Republican Hypocrisy on Obamacare
Recently by Laurence M. Vance: Promises, Promises
One of the Republicans' main selling points in the congressional elections this year is their promise to repeal the Democratic health care reform bill, the Patient Protection and Affordable Care Act, otherwise known as Obamacare. The fact that they didn't repeal anything after they gained control of the Congress in the 1994 election is a long-forgotten thing to most Americans. And no one salivating to vote Republican in the upcoming election seems to remember that nothing was repealed during the Bush years either — even when Republicans controlled the presidency and both houses of Congress.
The simple truth is that once in power Republicans not only never reverse the legislative damage done by Democrats, they add to it.
Although I applaud any attempt by anyone in any party to repeal the monstrosity that is Obamacare, Republican hypocrisy on this issue is equally as reprehensible.
Republicans are good at opposing socialized medicine when it is Hillarycare or Obamacare, but not very good when it is Bushcare or Republicancare.
The State Children's Health Insurance Program (SCHIP) provides federally-funded health insurance to children in families with incomes too high to qualify for Medicaid. It was created by a Republican-controlled Congress in 1997. Opposition to the program was slight, and negligible when it was up for reauthorization under President Bush. It is only under the Obama administration that some Republicans have suddenly voiced opposition to this income transfer program.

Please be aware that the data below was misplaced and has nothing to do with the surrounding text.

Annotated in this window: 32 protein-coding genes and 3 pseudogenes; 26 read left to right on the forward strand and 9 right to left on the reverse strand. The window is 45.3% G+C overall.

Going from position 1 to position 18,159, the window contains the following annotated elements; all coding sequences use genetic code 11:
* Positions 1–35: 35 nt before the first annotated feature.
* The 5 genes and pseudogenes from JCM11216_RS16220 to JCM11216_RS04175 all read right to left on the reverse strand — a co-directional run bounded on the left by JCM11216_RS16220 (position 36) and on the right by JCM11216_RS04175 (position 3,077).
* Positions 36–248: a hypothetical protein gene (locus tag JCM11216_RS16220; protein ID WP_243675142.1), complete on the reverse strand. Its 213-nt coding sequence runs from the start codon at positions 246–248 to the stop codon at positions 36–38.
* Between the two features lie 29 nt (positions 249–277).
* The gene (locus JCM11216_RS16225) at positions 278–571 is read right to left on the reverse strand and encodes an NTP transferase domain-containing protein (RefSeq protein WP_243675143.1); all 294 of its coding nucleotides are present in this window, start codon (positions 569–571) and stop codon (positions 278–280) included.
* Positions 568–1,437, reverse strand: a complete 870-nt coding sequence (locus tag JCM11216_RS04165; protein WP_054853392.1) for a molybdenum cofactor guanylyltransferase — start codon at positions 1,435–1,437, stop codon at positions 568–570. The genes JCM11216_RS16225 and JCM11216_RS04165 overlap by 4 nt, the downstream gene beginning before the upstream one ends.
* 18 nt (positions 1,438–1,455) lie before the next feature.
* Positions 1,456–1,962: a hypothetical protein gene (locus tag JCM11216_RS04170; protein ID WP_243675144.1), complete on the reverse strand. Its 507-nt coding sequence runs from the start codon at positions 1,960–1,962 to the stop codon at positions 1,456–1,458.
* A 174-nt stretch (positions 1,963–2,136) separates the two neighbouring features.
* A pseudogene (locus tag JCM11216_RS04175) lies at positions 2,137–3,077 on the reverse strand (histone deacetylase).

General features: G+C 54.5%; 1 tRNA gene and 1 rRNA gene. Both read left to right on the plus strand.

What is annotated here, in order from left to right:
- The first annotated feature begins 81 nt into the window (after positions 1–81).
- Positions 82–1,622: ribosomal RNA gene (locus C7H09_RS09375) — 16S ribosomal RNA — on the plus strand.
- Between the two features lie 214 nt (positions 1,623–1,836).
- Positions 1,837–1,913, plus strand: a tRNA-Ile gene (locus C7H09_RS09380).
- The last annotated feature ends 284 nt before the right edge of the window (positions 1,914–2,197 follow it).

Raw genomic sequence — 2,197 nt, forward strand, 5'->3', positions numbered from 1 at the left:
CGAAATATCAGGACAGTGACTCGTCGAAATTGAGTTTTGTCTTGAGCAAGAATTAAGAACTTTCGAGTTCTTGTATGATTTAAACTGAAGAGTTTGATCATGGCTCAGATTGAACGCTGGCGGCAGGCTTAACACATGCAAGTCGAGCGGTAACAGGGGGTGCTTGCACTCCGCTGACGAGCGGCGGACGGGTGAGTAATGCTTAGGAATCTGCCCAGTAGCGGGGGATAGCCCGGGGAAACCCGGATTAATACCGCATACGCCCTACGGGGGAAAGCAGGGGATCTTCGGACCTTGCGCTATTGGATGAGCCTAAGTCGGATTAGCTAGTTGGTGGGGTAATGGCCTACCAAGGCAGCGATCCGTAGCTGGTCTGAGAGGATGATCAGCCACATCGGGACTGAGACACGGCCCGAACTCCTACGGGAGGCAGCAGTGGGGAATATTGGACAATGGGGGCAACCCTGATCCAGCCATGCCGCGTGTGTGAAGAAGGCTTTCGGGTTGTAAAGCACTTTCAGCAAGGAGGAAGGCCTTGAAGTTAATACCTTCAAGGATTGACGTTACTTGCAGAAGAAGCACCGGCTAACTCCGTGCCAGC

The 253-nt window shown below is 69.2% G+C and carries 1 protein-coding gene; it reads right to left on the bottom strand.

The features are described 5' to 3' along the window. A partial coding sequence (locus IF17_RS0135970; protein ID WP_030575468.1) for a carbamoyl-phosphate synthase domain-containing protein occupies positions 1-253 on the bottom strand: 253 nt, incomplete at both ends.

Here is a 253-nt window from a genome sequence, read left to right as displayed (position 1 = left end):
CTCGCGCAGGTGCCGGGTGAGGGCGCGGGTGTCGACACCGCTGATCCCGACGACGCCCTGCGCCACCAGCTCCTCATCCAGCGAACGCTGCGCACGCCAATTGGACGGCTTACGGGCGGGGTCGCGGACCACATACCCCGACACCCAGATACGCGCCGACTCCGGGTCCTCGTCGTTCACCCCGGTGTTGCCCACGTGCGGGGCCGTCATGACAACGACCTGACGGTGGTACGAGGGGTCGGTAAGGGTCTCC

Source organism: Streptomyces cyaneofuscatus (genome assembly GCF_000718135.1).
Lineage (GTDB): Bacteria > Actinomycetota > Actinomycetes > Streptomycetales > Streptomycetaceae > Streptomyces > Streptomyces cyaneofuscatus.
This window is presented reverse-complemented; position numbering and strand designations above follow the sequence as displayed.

Then there is the Medicare Prescription Drug, Improvement, and Modernization Act. This was instituted by a Republican-controlled Congress in 2003 and signed into law by a Republican president. This expansion of the welfare state was opposed by Democrats in far greater numbers than SCHIP was ever opposed by any Republicans. The overwhelming majority of Republicans in the House and Senate now who were also in Congress in 2003 voted for the Republican version of health care reform even though they opposed Obamacare and now call for its repeal.
And who can forget the rationing and criminalization of over-the-counter allergy-relief products like Sudafed because they contain pseudoephedrine. This is due to the Combat Methamphetamine Epidemic Act, which is title VII of the USA PATRIOT Improvement and Reauthorization Act of 2005. The justification for this ridiculous legislation is that pseudoephedrine may be used in the illegal manufacture of methamphetamine. This is ultimately due to the liberty-depriving, life-destroying war on drugs, which was instituted by a Republican president, Nixon, who boldly claimed that within five years he would "stamp out drugs and declare the war won." The Combat Methamphetamine Epidemic Act imposes tremendous restrictions on buyers and merchants. Yet, it was passed overwhelmingly by a Republican-controlled Congress (unanimously in the Senate) and signed into law by a Republican president.